secondString = null //okay

In the first case, we can safely call firstString.length without having to worry about a NPE because firstString can never be null.
In the second case, secondString can potentially be null, so secondString.length will result in a compilation error as the compiler see the danger of such statement and blocks it early.

Safety Operators in Kotlin

Although non-nullable type is a strong feature in Kotlin, the interoperability with Java means that we have to use variables as nullable type sometimes. In the previous section, we seem to have hit an obstacle as the compiler blocks the call to secondString.length. In this section we look at some ways of overcoming this problem.

Safe Call Operator

Represented by ?., the safe call operator is used in this way


This returns the length of secondString if secondString is not null, and null otherwise.

Now we can chain like this


This chain will return null if any of the variables inside the chain is null.

Elvis Operators

Represented by ?:, the Elvis operator is used in this way

val length = secondString?.length ?: -1

If the expression to the left of ?: is not null, the Elvis operator (?.) will return it as it is; else it will return a default value supplied (-1 in this case).

We also notice the use of safe call operator together with Elvis operator in the same statement.

But the Elvis operator is more powerful than this. return and throw statements are legitimate default values on the right side of the Elvis operator. So you can define your own error message to aid debugging. For example:

fun myFunc(node: Node): String? {
    val parent = node.getParent() ?: return null
    val name = node.getName() ?: throw IllegalArgumentException("Name expected")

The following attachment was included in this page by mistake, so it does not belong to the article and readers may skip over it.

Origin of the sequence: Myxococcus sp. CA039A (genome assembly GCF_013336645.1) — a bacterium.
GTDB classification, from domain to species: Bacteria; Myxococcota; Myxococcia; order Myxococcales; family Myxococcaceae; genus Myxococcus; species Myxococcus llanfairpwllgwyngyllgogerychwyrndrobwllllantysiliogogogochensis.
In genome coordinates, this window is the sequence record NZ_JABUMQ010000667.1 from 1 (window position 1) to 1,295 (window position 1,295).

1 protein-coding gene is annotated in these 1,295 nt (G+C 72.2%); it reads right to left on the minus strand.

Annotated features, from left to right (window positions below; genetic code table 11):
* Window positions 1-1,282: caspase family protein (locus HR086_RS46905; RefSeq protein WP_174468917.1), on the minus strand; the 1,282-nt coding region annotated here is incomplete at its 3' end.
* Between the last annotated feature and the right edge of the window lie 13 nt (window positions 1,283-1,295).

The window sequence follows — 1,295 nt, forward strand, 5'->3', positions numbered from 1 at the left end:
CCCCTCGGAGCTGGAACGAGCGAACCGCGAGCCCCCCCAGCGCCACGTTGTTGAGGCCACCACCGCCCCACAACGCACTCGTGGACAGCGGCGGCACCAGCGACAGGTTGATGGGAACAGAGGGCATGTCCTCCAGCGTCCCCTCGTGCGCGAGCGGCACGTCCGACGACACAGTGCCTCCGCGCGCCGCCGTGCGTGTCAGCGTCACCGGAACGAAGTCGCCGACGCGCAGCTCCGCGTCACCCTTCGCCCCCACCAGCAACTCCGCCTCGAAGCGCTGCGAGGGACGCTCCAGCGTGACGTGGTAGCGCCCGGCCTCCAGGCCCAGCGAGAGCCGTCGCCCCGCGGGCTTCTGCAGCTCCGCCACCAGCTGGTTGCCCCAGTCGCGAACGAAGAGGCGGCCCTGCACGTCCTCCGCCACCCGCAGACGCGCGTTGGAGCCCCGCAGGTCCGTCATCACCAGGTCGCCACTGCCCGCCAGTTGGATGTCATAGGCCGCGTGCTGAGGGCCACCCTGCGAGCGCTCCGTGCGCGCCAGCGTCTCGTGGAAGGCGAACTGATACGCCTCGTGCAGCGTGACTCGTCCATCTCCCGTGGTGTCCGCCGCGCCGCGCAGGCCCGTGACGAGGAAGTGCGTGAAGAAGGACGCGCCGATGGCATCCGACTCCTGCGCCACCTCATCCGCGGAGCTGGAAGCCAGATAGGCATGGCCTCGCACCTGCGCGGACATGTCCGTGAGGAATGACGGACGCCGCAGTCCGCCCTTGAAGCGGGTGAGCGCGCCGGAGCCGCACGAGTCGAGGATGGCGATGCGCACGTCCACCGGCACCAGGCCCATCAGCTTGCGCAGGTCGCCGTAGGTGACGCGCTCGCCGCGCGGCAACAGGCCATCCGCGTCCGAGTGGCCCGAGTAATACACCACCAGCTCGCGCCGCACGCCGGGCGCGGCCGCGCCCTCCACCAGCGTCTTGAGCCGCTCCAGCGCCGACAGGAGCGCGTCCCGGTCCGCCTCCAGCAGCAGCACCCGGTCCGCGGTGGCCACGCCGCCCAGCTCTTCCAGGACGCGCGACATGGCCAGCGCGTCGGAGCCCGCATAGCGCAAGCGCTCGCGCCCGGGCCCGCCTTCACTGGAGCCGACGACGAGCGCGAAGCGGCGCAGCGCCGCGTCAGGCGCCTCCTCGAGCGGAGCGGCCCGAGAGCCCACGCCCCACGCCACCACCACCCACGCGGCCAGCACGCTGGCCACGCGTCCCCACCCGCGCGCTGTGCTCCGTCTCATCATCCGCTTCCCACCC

// ...

Doing so like this can help programmers to check for function arguments before carrying on with the required computation.

At this point you may ask, "What if I still want my NPE?"

Not-Null Assertion Operator

Represented by !!, the not-null assertion operator is used in this way

val stringLength = secondString!!.length

The operator converts any value to a non-nullable type and throws an exception if the value is null. In the above example, stringLength will be assigned the length of secondString if secondString is not null; if secondString is null, a NPE is thrown. Kotlin tries to reduce the number of NPEs thrown as it is a run-time exception that is difficult to debug, in addition to creating so many app crashes. Hence NPEs in Kotlin are explicitly asked for.


  1. Kotlin increases null safety of programs because some of the work required to ensure null safety is offloaded from the programmer to the compiler, which is less error prone.
  2. Null Safety is enforced by the Kotlin language. This is better compared to Java Optionals which is a Class and not a language construct like Kotlin's null-safety system.
  3. If you expect your object to not take on a null value, make it a non-nullable type!
  4. Even if you make your object a nullable type, Kotlin handles it better than Java because it can help to prevent NPE. An generic NPE is hard to debug; in Kotlin a descriptive message could be given to make debugging easier (with the help of Elvis operator).